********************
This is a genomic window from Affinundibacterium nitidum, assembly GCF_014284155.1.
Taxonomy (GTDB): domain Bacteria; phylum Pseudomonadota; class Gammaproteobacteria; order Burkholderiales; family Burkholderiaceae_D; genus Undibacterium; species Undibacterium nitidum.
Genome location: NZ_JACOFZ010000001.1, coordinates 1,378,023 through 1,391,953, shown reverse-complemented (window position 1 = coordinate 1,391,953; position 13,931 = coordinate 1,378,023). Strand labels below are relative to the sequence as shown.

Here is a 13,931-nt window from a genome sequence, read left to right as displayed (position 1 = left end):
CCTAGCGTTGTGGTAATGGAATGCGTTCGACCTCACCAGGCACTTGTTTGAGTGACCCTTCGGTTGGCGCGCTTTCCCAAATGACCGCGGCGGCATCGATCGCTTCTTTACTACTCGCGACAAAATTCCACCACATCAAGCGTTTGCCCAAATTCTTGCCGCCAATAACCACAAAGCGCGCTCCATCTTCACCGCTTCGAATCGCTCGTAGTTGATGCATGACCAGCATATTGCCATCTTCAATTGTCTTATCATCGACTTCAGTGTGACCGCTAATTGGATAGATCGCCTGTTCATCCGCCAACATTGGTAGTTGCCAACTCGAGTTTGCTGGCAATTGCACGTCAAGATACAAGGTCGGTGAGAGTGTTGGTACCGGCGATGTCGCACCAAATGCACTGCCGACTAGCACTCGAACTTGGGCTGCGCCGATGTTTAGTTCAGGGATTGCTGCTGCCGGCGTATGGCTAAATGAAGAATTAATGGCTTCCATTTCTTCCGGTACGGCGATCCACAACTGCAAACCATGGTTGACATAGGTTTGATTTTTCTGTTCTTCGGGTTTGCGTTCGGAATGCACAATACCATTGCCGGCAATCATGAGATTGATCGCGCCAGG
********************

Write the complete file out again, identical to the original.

This is a genomic window from Affinundibacterium nitidum, assembly GCF_014284155.1.
Taxonomy (GTDB): domain Bacteria; phylum Pseudomonadota; class Gammaproteobacteria; order Burkholderiales; family Burkholderiaceae_D; genus Undibacterium; species Undibacterium nitidum.
Genome location: NZ_JACOFZ010000001.1, coordinates 1,378,023 through 1,391,953, shown reverse-complemented (window position 1 = coordinate 1,391,953; position 13,931 = coordinate 1,378,023). Strand labels below are relative to the sequence as shown.

Here is a 13,931-nt window from a genome sequence, read left to right as displayed (position 1 = left end):
CCTAGCGTTGTGGTAATGGAATGCGTTCGACCTCACCAGGCACTTGTTTGAGTGACCCTTCGGTTGGCGCGCTTTCCCAAATGACCGCGGCGGCATCGATCGCTTCTTTACTACTCGCGACAAAATTCCACCACATCAAGCGTTTGCCCAAATTCTTGCCGCCAATAACCACAAAGCGCGCTCCATCTTCACCGCTTCGAATCGCTCGTAGTTGATGCATGACCAGCATATTGCCATCTTCAATTGTCTTATCATCGACTTCAGTGTGACCGCTAATTGGATAGATCGCCTGTTCATCCGCCAACATTGGTAGTTGCCAACTCGAGTTTGCTGGCAATTGCACGTCAAGATACAAGGTCGGTGAGAGTGTTGGTACCGGCGATGTCGCACCAAATGCACTGCCGACTAGCACTCGAACTTGGGCTGCGCCGATGTTTAGTTCAGGGATTGCTGCTGCCGGCGTATGGCTAAATGAAGAATTAATGGCTTCCATTTCTTCCGGTACGGCGATCCACAACTGCAAACCATGGTTGACATAGGTTTGATTTTTCTGTTCTTCGGGTTTGCGTTCGGAATGCACAATACCATTGCCGGCAATCATGAGATTGATCGCGCCAGG